Ethiopian refugee 'burns to death' outside Cairo's UNHCR office
The incident reportedly took place on Tuesday as members of Ethiopia's Oromo ethnic community protested outside the office of the United Nations High Commissioner for Refugees (UNHCR) to demand the right to seek asylum with the UN body.
On Wednesday, the UNHCR released a statement offering condolences over the death of an Ethiopian woman during the protest, though only attributing her death to a "violent incident", without any reference to how it took place.
"UNHCR deeply regrets the tragic passing of an Ethiopian Oromo asylum seeker on 26 July 2016, following a violent incident outside UNHCR office in Cairo," the statement read.
"She was a mother of two young children and UNHCR would like to offer its sincerest condolences to her family and friends for their loss."
A video circulated online by members of Cairo's Oromo community shows protesters trying to assist the injured man after the fire was controlled, while others argue with Egyptian police officers.
The UNHCR Cairo office was subsequently closed "due to recent events" until further notice, according to another statement.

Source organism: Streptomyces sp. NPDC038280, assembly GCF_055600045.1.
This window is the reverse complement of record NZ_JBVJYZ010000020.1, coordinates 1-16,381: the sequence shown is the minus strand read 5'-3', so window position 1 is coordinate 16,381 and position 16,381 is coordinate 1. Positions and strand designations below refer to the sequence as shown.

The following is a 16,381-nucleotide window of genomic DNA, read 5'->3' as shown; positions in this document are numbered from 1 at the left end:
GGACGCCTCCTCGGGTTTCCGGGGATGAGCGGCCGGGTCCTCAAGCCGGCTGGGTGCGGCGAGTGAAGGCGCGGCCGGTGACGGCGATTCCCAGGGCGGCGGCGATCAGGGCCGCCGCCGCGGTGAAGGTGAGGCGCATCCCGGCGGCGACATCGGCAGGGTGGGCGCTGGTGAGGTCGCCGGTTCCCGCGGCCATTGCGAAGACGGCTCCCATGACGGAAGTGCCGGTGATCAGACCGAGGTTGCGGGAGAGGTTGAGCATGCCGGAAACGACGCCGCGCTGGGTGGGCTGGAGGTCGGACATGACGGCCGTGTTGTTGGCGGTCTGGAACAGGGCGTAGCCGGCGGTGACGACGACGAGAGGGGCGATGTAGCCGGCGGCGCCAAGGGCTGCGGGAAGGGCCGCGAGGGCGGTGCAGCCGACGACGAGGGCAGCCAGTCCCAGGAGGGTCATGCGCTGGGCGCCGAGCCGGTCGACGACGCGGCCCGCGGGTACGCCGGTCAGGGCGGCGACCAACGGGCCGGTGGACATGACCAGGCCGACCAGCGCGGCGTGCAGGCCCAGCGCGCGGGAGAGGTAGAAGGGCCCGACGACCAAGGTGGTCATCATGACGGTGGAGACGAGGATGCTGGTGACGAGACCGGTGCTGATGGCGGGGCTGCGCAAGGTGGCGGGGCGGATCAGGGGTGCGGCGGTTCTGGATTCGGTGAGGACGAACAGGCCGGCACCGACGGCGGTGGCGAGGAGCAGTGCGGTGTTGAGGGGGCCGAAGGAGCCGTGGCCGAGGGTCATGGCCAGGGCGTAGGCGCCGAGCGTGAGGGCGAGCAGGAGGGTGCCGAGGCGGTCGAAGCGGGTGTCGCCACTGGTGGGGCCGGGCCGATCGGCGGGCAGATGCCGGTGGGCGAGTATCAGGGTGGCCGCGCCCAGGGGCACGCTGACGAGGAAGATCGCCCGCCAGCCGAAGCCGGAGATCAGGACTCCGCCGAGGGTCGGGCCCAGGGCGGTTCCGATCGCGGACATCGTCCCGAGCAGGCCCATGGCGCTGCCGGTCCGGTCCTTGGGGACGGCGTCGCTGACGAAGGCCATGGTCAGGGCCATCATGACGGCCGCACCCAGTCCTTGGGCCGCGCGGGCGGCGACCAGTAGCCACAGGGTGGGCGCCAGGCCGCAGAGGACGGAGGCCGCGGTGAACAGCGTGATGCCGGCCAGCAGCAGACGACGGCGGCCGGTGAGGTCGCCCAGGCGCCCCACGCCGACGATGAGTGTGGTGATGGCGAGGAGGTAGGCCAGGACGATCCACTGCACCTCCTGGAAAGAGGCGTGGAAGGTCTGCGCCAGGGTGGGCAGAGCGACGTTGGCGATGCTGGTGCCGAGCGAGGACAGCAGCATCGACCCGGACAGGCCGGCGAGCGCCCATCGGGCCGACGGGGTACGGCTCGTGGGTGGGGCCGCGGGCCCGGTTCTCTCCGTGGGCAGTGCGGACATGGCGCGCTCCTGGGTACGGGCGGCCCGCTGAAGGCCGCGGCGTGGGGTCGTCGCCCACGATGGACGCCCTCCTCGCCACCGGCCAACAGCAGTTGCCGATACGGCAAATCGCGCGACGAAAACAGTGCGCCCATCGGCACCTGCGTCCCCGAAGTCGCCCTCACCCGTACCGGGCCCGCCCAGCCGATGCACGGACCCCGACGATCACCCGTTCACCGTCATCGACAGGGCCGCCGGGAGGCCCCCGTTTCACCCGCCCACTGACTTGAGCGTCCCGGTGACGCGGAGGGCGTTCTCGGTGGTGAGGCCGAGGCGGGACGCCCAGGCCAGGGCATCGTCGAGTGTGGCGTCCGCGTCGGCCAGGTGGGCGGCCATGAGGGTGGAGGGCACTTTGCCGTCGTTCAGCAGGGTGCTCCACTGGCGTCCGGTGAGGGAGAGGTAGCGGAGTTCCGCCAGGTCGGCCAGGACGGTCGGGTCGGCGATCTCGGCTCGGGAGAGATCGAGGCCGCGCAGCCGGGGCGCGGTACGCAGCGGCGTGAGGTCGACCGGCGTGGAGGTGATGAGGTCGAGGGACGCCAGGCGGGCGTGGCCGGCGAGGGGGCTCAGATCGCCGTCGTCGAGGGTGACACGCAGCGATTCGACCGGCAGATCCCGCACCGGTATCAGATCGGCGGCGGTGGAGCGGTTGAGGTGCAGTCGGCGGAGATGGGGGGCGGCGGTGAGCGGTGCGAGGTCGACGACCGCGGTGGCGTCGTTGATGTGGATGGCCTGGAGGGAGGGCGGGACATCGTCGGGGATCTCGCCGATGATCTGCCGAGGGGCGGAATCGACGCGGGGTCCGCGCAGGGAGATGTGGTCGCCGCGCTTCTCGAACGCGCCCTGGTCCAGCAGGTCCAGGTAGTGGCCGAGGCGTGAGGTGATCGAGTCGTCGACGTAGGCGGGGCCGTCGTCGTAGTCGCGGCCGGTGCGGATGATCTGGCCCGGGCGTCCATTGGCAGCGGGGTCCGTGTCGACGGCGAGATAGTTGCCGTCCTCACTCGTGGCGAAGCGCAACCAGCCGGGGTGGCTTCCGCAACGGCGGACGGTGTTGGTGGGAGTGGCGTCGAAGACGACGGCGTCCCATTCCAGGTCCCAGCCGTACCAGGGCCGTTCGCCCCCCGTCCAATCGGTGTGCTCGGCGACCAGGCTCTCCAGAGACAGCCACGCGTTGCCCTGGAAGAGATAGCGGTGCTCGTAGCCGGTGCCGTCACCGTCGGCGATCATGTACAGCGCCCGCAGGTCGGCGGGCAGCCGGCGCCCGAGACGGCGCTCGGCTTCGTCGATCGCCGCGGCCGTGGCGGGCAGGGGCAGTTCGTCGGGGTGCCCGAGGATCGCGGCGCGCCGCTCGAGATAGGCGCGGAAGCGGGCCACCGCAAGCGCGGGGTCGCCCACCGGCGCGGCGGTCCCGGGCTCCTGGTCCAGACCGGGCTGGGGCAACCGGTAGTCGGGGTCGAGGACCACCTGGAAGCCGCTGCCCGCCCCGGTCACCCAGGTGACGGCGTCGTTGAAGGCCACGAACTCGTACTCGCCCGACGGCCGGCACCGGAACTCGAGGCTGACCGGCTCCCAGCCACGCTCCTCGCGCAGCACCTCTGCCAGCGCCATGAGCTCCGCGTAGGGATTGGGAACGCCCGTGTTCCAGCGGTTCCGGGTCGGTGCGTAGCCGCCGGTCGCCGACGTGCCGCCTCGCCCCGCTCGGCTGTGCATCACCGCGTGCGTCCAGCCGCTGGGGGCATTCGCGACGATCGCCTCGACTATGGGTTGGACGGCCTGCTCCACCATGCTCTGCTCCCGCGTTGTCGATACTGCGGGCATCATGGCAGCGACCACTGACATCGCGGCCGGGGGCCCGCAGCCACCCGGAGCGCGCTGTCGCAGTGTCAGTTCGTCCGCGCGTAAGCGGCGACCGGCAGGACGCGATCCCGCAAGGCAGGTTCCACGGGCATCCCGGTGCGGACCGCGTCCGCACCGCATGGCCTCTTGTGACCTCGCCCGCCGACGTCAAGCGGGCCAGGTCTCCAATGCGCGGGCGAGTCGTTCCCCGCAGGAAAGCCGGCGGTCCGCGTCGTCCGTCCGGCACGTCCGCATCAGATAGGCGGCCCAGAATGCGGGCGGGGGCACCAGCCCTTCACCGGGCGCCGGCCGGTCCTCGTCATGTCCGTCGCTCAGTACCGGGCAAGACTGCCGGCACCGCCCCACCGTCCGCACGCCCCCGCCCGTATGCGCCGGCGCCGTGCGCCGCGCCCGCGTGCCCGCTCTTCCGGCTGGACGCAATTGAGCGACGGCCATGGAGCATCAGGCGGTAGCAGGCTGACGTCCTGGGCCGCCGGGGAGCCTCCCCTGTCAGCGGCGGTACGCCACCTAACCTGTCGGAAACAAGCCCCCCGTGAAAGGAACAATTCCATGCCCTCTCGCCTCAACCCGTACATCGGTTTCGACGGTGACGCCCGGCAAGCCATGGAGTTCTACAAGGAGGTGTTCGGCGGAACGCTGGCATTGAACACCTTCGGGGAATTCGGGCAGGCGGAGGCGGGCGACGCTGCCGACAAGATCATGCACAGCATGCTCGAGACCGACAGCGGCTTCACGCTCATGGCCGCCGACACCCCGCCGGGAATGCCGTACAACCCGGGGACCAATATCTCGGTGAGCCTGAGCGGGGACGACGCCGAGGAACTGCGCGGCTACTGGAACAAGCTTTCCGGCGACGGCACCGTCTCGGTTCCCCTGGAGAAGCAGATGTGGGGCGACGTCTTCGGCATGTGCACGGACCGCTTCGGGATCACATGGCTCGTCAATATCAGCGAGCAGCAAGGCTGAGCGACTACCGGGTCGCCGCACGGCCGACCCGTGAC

The protest was part of continuous attempts by refugees in Egypt to demand the UNHCR's recognition of their rights and fair treatment.
The Oromos - Ethiopia's largest ethnic group, with over 35 million people - have been fleeing persecution from their home country in recent years, but unrest intensified in November 2015.
Although the group is considered an ethnic majority, they are largely politically marginalised and forced to assimilate, which has led to many of them fleeing Ethiopia and seeking asylum elsewhere.
Asylum seekers in Egypt often wait months or years to have their paperwork processed for resettlement or to remain in Egypt.
Based on a memorandum of understanding signed by Egypt in 1953, the UNHCR is solely responsible for registering and determining the status of refugees in the country.
As of December 2015, Egypt was host to over 180,000 refugees from around the region, predominantly from Syria, Sudan, Ethiopia, Eritrea, and Iraq, according to UNHCR.
The Oromos are an ethnic group primarily in Ethiopia but also in other neighbouring countries. Although the group is considered the ethnic majority, they are largely politically marginalised and forced to assimilate, which has led to many Oromos choosing to flee Ethiopia and seek asylum elsewhere.